Updated Sept. 16, 2:30 p.m.
Flood Response and Cleanup Information
Water levels on the Des Plaines River, Fox River and Chain O’Lakes are beginning to peak or crest. Those who live near these areas should continue to be alert.
Current State of the Rivers and Lakes
According to the National Weather Service, the Des Plaines River has crested, water levels will continue to recede, and levels will be below flood stage by the end of the week.
Water levels on the Chain O’Lakes and the Fox River are beginning to crest, but water levels are expected to remain high for several days. An inundation map shows approximately 600 properties along the Fox River and Chain O’ Lakes, including Long Lake, could be affected by flooding at the current projected water levels. Note that the map indicates a likely level of impact. It is possible additional businesses or residences could be impacted if water levels exceed projections.
The Fox River remains closed to boating, and the Chain O’Lakes is anticipated to be closed to boating starting at 3 p.m. today. A debris advisory has been issued on the entire Fox Waterway system. Debris concerns can be reported on the Fox Waterway website. The National Weather Service and Lake County will continue to monitor water levels throughout the week. Note that projections are subject to change. River gauge data can be found on the National Weather Service website.
As of Monday, Sept. 16, some Gurnee roads remain closed due to flooding on the Des Plaines River, including Route 132 from IL Route 21 to O’Plaine Road.
For the latest road conditions, visit Lake County PASSAGE.
Wells, Septic and Health Safety
Floodwaters often contain organisms that cause illness. Remember to wash hands thoroughly with soap and warm water immediately following contact with floodwater or contaminated objects or surfaces. If you become ill after exposure to flooded areas, (e.g. nausea, vomiting, diarrhea, abdominal cramps), see your physician.
Residents are advised to not drink water from a private well that has been flooded. The water may be contaminated with bacteria and other contaminants. Use bottled or disinfected water for drinking, cooking, brushing teeth, washing hands and bathing until you know your water is safe.
Heavy rains and floods can also prevent the proper operation of septic systems. Waste water from malfunctioning septic tanks seeping into the ground can contaminate surface water and ground water. If you use a septic system at your home, take the following precautions:
- Avoid contact with septic system electrical devices until they are dry and clean.
- Reduce nonessential water use (e.g., dishwashing, washing clothes, showering).
- Flush toilets as little as possible or use a temporary toilet.
- Consult with a licensed septic system professional before pumping out septic tanks, aerobic units, lift stations, or holding tanks.
- If you suspect your septic system has been damaged, get the system professionally inspected and serviced. A list of septic system professionals can be found at: www.lakecountyil.gov/818/Onsite-Wastewater-Treatment-System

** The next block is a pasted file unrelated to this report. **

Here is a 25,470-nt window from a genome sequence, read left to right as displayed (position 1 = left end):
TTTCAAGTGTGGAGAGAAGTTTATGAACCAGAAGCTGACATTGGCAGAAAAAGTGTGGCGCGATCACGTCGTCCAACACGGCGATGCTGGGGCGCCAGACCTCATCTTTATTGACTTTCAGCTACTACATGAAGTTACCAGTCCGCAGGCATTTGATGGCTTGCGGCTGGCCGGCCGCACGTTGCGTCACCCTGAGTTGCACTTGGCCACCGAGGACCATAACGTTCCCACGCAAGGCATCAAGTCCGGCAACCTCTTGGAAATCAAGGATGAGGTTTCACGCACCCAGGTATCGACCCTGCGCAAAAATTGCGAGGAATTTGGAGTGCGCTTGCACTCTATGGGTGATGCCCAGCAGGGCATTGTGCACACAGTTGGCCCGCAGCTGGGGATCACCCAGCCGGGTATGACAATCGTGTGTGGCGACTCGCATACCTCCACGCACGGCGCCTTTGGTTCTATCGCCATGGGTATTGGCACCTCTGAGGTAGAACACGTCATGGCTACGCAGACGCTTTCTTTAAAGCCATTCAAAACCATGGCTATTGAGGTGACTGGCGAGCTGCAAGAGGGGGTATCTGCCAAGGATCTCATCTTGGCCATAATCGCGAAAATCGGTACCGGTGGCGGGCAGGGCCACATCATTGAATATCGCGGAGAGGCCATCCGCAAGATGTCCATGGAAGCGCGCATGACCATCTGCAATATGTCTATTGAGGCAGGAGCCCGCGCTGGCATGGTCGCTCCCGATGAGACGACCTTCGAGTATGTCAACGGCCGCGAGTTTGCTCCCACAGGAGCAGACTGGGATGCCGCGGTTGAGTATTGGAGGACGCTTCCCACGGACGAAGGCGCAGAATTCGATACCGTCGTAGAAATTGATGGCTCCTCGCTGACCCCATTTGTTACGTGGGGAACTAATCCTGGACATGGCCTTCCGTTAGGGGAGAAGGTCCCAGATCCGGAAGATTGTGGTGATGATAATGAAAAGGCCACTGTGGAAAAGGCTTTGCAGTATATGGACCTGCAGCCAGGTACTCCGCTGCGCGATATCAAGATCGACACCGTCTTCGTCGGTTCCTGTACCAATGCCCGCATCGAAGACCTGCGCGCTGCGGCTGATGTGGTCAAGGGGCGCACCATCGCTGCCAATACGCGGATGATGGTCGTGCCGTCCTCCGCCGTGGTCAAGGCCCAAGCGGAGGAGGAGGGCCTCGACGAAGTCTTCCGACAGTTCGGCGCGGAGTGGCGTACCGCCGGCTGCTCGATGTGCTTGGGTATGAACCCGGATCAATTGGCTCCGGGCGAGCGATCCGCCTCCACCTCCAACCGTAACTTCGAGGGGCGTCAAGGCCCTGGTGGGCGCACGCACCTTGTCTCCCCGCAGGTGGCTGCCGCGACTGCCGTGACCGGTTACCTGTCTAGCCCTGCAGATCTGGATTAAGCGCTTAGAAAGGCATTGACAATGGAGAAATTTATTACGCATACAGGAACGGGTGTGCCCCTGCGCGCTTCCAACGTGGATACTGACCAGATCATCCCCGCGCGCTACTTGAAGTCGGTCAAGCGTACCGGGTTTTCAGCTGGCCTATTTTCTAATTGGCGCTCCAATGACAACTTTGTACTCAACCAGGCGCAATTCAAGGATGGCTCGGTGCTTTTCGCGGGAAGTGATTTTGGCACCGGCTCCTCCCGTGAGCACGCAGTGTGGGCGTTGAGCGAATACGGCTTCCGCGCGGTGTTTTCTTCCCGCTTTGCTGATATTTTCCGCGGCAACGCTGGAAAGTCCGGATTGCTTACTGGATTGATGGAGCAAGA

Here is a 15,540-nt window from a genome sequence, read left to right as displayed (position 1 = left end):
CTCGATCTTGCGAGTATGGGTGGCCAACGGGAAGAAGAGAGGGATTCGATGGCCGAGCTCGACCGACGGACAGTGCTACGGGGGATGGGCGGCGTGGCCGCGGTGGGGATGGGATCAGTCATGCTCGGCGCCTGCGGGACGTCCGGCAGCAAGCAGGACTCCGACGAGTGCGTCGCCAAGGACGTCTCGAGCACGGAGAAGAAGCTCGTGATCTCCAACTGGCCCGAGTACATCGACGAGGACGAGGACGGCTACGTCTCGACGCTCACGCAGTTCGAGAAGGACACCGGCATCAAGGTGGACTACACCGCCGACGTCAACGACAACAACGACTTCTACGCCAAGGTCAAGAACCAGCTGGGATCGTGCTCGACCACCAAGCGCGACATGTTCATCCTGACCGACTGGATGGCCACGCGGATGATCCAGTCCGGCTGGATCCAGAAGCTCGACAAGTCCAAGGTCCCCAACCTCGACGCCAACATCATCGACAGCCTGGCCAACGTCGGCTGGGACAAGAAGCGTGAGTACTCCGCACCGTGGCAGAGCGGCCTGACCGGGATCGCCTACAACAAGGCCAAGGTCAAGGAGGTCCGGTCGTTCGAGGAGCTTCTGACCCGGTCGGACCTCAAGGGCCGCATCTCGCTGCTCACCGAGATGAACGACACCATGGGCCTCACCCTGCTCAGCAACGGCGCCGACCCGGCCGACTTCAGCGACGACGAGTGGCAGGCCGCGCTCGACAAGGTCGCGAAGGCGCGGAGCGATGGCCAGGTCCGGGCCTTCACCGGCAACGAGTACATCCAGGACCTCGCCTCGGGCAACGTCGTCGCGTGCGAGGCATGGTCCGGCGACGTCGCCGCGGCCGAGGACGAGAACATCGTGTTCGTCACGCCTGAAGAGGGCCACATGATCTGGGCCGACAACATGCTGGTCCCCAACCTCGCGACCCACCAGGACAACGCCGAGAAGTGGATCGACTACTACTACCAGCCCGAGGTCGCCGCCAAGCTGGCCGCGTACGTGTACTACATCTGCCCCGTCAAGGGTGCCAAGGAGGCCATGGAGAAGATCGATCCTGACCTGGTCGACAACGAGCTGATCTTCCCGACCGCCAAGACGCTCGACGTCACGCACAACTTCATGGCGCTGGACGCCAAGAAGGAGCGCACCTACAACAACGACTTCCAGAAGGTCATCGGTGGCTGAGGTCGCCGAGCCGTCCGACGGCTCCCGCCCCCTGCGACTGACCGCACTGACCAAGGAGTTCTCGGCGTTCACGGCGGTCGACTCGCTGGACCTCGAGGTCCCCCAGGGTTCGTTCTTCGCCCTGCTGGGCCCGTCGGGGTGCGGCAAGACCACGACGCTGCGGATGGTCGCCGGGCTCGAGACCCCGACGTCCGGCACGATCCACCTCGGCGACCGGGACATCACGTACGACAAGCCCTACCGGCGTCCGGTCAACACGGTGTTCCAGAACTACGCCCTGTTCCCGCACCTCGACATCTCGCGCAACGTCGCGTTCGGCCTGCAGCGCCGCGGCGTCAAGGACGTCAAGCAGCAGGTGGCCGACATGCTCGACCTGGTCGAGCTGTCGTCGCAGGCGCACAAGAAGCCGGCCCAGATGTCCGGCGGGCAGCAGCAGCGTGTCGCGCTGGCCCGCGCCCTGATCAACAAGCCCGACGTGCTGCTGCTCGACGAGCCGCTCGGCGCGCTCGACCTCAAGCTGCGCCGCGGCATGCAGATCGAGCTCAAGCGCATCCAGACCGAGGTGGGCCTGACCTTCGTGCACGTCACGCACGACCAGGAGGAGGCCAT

If you have questions or concerns about your private well or septic system, contact Environmental Health Services at (847) 377-8020.
Sandbags and Clean Up Kits
Residents in need of sandbags or clean up kits should contact their local municipality or township office. Sandbags can act as a barrier to divert floodwaters and prevent or reduce flood damage at your home.
Waste and Debris
Residents should contact their village for waste and debris collection information. Those living in unincorporated Lake County should contact their hauler/waste management services provider.
Watch for updates on Lake County's Facebook page and on this page. Lake County will continue posting information as the situation develops.
Knowing the difference between a Flood Watch and a Flood Warning, finding out how to get emergency alerts, reviewing flood insurance policies, and protecting your property are all ways to prepare for flooding. The Federal Emergency Management Agency (FEMA) provides flood safety tips that residents should know before, during, and after a flood.
- See If Your Property Is in a Floodplain
- National Flood Insurance Program
- Protecting Building Utilities From Flooding
If your home or personal property was damaged by flooding, contact your insurance company to determine coverage and start the claim process.
Residents should complete emergency clean-up activities that may include removing water damaged property (carpeting, cabinets, etc.). Once the flood water recedes, contact your local community development or the Lake County Planning, Building and Development Department (for unincorporated residents) to inquire about a permit to do additional repairs, such as replacing drywall.
Waste and Debris
For waste and debris collection information, contact your village. If you live in unincorporated Lake County, contact your hauler/waste management services provider.
During heavy rains and floods, the ground is often saturated, preventing proper operation of septic systems. Wastewater from malfunctioning septic tanks seeping into the ground can contaminate surface water and groundwater. Know the signs that a septic system is not working properly, and precautions you can take.
Flood waters may contaminate wells. Drinking and/or washing with water from a private well that has been flooded is not advised as the well water may be contaminated with bacteria and other contaminants.
Residents on private wells need to have their water tested after floodwaters have receded. The Health Department offers water testing kits to residents whose wells are affected by flooding. For additional information on well water testing, contact Environmental Health Services at 847-377-8020.
- Red Cross hotline: 847-220-7495
- Salvation Army donation hotline: 1-888-369-1349